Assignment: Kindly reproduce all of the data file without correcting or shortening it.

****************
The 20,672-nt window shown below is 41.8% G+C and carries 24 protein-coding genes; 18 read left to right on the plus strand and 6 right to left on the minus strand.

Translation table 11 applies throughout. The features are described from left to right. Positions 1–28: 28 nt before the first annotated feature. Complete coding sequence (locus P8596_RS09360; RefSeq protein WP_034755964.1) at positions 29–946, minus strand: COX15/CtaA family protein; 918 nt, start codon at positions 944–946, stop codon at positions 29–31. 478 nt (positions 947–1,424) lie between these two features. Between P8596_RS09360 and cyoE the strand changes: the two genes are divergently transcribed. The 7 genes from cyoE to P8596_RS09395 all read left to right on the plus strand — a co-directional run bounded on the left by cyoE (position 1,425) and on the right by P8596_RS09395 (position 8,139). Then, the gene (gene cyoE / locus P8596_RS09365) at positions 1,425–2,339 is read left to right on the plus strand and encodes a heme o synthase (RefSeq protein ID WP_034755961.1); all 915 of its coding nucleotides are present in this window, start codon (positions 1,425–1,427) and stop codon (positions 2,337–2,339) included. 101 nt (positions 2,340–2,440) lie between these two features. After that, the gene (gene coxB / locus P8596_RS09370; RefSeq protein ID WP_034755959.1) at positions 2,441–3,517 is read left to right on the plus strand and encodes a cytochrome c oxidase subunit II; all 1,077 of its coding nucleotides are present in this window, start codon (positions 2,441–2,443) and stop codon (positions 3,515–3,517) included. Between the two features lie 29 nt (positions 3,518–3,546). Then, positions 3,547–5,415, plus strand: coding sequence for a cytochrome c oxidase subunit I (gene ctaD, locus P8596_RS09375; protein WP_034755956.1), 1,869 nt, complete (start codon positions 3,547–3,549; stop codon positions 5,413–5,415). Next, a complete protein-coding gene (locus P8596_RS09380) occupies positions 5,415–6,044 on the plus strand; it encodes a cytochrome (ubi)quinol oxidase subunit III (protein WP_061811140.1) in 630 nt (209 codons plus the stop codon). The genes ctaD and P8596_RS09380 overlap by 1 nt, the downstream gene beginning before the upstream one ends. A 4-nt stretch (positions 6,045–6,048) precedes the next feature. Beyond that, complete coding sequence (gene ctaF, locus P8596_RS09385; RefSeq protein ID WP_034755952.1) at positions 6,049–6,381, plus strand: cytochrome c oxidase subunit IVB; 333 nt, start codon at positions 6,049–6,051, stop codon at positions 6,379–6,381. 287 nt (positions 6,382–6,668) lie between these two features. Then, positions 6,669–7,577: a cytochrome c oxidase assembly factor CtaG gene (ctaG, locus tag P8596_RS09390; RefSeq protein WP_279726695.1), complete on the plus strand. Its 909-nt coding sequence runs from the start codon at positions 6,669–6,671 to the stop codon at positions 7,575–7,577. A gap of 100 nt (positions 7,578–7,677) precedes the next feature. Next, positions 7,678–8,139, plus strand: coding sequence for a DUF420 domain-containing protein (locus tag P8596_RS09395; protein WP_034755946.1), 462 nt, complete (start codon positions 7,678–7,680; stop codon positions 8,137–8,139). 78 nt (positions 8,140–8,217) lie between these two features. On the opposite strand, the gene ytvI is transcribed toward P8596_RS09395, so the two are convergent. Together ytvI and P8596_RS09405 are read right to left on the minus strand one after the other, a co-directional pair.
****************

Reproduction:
The 20,672-nt window shown below is 41.8% G+C and carries 24 protein-coding genes; 18 read left to right on the plus strand and 6 right to left on the minus strand.

Translation table 11 applies throughout. The features are described from left to right. Positions 1–28: 28 nt before the first annotated feature. Complete coding sequence (locus P8596_RS09360; RefSeq protein WP_034755964.1) at positions 29–946, minus strand: COX15/CtaA family protein; 918 nt, start codon at positions 944–946, stop codon at positions 29–31. 478 nt (positions 947–1,424) lie between these two features. Between P8596_RS09360 and cyoE the strand changes: the two genes are divergently transcribed. The 7 genes from cyoE to P8596_RS09395 all read left to right on the plus strand — a co-directional run bounded on the left by cyoE (position 1,425) and on the right by P8596_RS09395 (position 8,139). Then, the gene (gene cyoE / locus P8596_RS09365) at positions 1,425–2,339 is read left to right on the plus strand and encodes a heme o synthase (RefSeq protein ID WP_034755961.1); all 915 of its coding nucleotides are present in this window, start codon (positions 1,425–1,427) and stop codon (positions 2,337–2,339) included. 101 nt (positions 2,340–2,440) lie between these two features. After that, the gene (gene coxB / locus P8596_RS09370; RefSeq protein ID WP_034755959.1) at positions 2,441–3,517 is read left to right on the plus strand and encodes a cytochrome c oxidase subunit II; all 1,077 of its coding nucleotides are present in this window, start codon (positions 2,441–2,443) and stop codon (positions 3,515–3,517) included. Between the two features lie 29 nt (positions 3,518–3,546). Then, positions 3,547–5,415, plus strand: coding sequence for a cytochrome c oxidase subunit I (gene ctaD, locus P8596_RS09375; protein WP_034755956.1), 1,869 nt, complete (start codon positions 3,547–3,549; stop codon positions 5,413–5,415). Next, a complete protein-coding gene (locus P8596_RS09380) occupies positions 5,415–6,044 on the plus strand; it encodes a cytochrome (ubi)quinol oxidase subunit III (protein WP_061811140.1) in 630 nt (209 codons plus the stop codon). The genes ctaD and P8596_RS09380 overlap by 1 nt, the downstream gene beginning before the upstream one ends. A 4-nt stretch (positions 6,045–6,048) precedes the next feature. Beyond that, complete coding sequence (gene ctaF, locus P8596_RS09385; RefSeq protein ID WP_034755952.1) at positions 6,049–6,381, plus strand: cytochrome c oxidase subunit IVB; 333 nt, start codon at positions 6,049–6,051, stop codon at positions 6,379–6,381. 287 nt (positions 6,382–6,668) lie between these two features. Then, positions 6,669–7,577: a cytochrome c oxidase assembly factor CtaG gene (ctaG, locus tag P8596_RS09390; RefSeq protein WP_279726695.1), complete on the plus strand. Its 909-nt coding sequence runs from the start codon at positions 6,669–6,671 to the stop codon at positions 7,575–7,577. A gap of 100 nt (positions 7,578–7,677) precedes the next feature. Next, positions 7,678–8,139, plus strand: coding sequence for a DUF420 domain-containing protein (locus tag P8596_RS09395; protein WP_034755946.1), 462 nt, complete (start codon positions 7,678–7,680; stop codon positions 8,137–8,139). 78 nt (positions 8,140–8,217) lie between these two features. On the opposite strand, the gene ytvI is transcribed toward P8596_RS09395, so the two are convergent. Together ytvI and P8596_RS09405 are read right to left on the minus strand one after the other, a co-directional pair.